Family Structure, Community Context, and Adolescent Problem Behaviors
adolescent problem behaviors, family structure, community context
A number of models have been proposed to explain the relationship between family structure and adolescent problem behaviors, including several that consider parent-child relations, family income, stress, and residential mobility. However, studies have not explored whether the different types of communities within which families reside affect the association between family structure and problem behaviors. A community context model also suggests that the relationship between family structure and problem behaviors may be conditioned by community characteristics. The results of a multilevel regression model that used data from the National Educational Longitudinal Study (NELS; n = 10,286) indicated that adolescents from homes with a recently divorced mother, a mother and stepfather, a single mother, or a single father reported more problem behaviors regardless of the community context. Moreover, adolescents living in communities with a high proportion of impoverished residents, female headed households, or jobless males reported more problem behaviors irrespective of family structure.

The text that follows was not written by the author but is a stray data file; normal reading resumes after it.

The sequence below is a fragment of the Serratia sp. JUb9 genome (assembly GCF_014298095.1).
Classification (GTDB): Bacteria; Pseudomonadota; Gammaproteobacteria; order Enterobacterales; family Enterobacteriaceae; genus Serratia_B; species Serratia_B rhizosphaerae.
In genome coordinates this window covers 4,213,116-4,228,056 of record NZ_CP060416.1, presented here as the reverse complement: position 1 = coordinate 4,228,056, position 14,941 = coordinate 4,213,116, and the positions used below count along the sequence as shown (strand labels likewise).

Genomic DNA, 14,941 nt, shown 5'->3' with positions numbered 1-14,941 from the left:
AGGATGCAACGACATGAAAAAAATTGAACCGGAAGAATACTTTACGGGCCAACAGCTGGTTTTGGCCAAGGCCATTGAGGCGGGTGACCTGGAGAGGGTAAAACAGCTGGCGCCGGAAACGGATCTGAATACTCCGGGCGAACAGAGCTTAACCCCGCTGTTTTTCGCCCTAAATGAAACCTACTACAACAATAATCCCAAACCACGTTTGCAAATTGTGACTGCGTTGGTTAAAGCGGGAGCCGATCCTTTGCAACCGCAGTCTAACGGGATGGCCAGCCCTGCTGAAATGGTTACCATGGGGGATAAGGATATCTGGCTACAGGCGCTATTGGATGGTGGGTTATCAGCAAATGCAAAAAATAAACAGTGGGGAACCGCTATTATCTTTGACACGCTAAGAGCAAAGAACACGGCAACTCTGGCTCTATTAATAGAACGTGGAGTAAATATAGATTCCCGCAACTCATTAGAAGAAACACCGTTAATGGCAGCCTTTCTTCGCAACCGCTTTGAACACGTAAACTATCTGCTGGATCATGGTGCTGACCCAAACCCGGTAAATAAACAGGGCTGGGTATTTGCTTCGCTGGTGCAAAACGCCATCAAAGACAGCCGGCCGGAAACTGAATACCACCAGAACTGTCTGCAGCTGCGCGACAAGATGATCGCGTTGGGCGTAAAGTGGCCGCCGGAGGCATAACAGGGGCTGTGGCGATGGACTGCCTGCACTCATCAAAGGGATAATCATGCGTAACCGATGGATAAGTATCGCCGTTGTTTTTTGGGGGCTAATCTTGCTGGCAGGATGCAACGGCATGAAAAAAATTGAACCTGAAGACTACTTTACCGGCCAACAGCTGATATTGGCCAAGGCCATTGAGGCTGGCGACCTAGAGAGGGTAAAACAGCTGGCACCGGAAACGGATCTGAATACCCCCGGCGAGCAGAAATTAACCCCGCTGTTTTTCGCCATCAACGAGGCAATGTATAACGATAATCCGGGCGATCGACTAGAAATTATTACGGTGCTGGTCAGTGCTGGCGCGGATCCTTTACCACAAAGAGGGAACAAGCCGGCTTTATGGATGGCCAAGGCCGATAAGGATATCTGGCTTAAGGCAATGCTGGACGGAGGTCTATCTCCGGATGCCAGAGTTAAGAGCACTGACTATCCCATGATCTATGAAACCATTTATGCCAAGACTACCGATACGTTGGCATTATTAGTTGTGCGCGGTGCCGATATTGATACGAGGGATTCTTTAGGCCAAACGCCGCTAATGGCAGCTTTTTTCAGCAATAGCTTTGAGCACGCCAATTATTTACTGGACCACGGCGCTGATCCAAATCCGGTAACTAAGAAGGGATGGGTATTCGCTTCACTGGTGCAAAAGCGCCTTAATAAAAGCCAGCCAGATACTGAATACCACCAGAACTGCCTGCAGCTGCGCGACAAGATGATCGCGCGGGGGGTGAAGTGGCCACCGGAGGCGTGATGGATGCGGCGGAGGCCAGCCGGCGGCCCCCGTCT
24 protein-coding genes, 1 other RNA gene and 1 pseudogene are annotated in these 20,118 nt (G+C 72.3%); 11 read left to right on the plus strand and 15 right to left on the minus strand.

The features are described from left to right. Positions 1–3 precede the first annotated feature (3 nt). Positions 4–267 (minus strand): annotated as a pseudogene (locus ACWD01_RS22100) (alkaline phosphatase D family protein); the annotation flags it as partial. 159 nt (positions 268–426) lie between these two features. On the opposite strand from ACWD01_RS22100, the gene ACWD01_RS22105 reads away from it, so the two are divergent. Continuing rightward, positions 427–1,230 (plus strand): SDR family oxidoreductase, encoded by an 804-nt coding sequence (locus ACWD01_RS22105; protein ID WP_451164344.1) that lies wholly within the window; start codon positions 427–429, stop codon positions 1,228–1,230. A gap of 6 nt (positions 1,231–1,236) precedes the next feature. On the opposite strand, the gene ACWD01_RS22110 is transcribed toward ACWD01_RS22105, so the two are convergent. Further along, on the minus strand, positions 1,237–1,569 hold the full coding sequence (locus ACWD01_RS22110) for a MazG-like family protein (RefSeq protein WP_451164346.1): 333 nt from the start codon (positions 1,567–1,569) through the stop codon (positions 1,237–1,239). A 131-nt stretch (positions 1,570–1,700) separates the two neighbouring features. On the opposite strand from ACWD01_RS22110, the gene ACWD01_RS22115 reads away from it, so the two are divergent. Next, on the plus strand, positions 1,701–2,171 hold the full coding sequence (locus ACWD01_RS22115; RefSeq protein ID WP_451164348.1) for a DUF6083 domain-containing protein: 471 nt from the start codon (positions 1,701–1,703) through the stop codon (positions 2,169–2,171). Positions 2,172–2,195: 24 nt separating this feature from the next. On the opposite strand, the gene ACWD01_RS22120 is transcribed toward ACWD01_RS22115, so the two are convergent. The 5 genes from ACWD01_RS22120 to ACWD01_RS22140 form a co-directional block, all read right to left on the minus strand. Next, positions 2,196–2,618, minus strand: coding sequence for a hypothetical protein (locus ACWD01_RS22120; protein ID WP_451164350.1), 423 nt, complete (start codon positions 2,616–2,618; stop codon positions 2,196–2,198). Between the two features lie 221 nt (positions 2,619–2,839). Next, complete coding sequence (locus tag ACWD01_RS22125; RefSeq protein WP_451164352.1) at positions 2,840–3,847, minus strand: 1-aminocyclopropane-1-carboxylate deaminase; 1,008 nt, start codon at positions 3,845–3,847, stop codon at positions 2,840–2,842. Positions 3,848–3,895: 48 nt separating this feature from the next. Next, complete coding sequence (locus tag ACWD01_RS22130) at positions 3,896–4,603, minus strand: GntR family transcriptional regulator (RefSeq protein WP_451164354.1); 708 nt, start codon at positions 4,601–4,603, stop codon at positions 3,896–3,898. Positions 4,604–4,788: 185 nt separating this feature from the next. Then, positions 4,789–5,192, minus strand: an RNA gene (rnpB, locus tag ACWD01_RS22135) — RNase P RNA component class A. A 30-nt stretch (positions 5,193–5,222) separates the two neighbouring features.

Original Publication Citation
Hoffmann, J.P. "Family Structure, Community Context, and Adolescent Problem Behaviors." Journal of Youth and Adolescence 35, 867–880 (2006).
BYU ScholarsArchive Citation
Hoffmann, John P., "Family Structure, Community Context, and Adolescent Problem Behaviors" (2006). Faculty Publications. 3918.
Journal of Youth and Adolescence
Family, Home, and Social Sciences
© Springer Science+Business Media, Inc. 2006
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